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Posted: Tuesday February 3, 2009 12:05PM; Updated: Tuesday February 3, 2009 4:17PM
Peter King Peter King >
MONDAY MORNING QB - TUESDAY

MMQB Mail: Explaining the Warner review; defending best game tag

Story Highlights

The NFL did indeed review the Kurt Warner fumble at the end of the game

Maybe Ben Roethlisberger did deserve the MVP over Santonio Holmes

Best game ever defense, Kurt Warner's HOF credentials and more mail

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An NFL replay assistant did review this Kurt Warner fumble at the end of Sunday's game.
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Wow. What a Super Bowl to take in. What an amazing game, and yes, I still say it's the best ever ... but let's examine the quality of the officiating, the quality of the game and then Ben Roethlisberger's performance for the ages:

The Kurt Warner fumble with five seconds to go actually was reviewed -- and upheld. There is no question that, cosmetically, replay assistant Bob McGrath, sitting upstairs, should have called for a booth review and let Terry McAulay see the play down on the field. But understand the mechanics of the way this process works -- and understand the process was aided by a penalty call on the field.

When the ball was knocked loose from Warner and the Steelers recovered, an unsportsmanlike conduct penalty was called on LaMarr Woodley for excessive celebration. So now, in the replay booth, McGrath had extra time, well over a minute, to use the touch-screen system of examining replays of the play. I don't know how many McGrath saw; he had 16 angles to choose from, and he used the extra time -- not only the time that comes with a change of possession and a re-spotting of the ball and a new play clock commencing, but now a discussion among the officials of the penalty and the spot of the penalty and walking off the penalty.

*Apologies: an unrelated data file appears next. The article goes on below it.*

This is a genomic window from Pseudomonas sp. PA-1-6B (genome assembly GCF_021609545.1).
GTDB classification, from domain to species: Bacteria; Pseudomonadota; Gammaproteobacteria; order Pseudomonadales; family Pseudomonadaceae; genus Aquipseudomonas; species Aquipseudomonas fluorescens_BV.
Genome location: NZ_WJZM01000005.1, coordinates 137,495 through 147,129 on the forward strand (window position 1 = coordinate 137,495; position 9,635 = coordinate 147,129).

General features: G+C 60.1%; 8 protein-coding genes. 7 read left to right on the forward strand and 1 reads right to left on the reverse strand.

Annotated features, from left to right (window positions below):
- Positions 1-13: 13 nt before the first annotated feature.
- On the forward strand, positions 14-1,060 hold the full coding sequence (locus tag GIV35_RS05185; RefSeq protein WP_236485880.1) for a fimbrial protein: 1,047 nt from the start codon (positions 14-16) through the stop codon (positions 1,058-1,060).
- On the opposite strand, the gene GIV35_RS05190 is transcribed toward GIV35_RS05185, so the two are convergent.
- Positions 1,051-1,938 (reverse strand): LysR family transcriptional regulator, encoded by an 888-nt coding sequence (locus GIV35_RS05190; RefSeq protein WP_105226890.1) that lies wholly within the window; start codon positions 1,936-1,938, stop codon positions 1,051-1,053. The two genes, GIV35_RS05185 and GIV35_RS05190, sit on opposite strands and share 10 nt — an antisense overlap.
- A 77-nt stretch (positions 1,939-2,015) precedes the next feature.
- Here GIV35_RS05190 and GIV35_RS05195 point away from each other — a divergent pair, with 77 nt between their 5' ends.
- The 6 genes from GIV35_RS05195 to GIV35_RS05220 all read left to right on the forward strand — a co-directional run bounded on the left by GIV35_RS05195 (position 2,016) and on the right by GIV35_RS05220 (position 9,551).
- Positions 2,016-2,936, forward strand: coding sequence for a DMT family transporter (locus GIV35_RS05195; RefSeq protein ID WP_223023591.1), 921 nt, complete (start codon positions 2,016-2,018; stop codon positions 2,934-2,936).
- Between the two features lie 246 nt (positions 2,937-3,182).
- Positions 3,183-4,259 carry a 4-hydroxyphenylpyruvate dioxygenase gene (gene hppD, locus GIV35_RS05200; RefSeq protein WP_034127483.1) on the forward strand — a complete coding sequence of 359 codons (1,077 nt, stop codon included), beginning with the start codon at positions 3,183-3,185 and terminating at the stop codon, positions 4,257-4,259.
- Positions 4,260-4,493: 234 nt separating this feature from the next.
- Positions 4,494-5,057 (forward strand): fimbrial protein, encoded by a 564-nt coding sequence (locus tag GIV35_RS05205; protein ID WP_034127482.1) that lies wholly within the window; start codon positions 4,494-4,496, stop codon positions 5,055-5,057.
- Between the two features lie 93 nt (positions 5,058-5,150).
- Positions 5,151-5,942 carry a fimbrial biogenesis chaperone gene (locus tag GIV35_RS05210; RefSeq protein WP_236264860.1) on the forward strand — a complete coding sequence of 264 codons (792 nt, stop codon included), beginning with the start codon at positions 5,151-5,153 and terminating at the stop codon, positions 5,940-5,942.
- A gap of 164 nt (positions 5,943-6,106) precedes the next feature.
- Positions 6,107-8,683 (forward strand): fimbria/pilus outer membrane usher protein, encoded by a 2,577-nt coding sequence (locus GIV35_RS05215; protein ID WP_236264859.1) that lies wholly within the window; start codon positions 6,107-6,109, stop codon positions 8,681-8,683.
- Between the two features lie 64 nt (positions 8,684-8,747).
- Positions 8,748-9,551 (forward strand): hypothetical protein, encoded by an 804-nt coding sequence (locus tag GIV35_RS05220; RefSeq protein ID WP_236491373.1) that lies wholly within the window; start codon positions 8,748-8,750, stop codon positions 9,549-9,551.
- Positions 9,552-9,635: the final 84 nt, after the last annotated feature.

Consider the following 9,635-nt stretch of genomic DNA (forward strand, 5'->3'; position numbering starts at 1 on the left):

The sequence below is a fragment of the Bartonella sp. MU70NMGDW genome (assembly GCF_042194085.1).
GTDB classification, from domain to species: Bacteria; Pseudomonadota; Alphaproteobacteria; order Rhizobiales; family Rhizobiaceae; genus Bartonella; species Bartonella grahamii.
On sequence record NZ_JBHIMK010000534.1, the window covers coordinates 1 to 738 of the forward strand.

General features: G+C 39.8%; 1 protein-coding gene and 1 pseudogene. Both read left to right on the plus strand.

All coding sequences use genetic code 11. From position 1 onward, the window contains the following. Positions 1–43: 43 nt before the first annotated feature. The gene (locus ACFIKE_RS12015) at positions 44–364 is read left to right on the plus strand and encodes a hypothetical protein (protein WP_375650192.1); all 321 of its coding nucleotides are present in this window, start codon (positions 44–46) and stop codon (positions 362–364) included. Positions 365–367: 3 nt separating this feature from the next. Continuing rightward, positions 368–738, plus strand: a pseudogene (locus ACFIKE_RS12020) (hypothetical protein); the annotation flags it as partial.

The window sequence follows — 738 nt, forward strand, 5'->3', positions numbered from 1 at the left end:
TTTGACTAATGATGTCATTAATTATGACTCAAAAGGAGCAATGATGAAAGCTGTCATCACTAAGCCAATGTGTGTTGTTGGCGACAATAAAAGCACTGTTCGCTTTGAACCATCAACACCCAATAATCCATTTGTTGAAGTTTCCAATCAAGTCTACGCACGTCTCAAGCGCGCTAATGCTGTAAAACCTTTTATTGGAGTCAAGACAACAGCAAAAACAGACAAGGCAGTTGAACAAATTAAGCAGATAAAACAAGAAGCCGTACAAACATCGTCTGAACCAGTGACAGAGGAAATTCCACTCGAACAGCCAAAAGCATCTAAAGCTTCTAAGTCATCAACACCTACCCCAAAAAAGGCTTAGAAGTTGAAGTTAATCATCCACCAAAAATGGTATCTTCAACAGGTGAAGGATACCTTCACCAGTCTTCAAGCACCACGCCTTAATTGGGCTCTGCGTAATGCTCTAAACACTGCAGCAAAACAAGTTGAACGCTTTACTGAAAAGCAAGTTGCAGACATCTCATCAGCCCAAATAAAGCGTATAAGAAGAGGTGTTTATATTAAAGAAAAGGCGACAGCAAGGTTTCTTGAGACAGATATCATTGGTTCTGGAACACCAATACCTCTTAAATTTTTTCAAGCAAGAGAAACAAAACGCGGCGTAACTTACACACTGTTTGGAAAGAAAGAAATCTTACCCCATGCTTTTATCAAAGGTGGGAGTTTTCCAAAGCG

McGrath had around 90 seconds from the time of the loose ball to examine the replays to see if McAulay needed to examine the call himself -- and McGrath judged, and was later backed by the league, that officials on the field made the correct judgment that Warner fumbled before his arm started going forward. I agree that it was close. Very close. I wish McGrath had given McAulay a look. But I don't believe McGrath made the wrong call.

As far as overall officiating, 20 penalties (18 accepted ones, for 162 yards) is a lot. I thought the Karlos Dansby roughness call on Roethlisberger was patently absurd, and that was a big call in the game. I saw a ticky-tack holding call. But overall, other than those two, I thought the officials called penalties when there were penalties.

• You can't find a better Super Bowl. Ever. I know there have been some really compelling stories, and games, in the first 42. The Jets winning Super Bowl III and making an eternal cry for respect for the American Football League was a great story, but no one would call the game an all-timer, not with Earl Morrall throwing three first-half picks.

Super Bowl XXIII had Joe Montana driving the 49ers 11 plays and 92 yards for the winning touchdown with 34 second left was a classic finish, but again, not a classic game. The Giants' 20-19 stunner of Buffalo in Supe XXV was a keepaway game with great strategic stuff by Bill Parcells and his coordinators, Bill Belichick and Ron Erhardt, but a missed field goal as the signature play isn't how the best Super Bowl game should be remembered.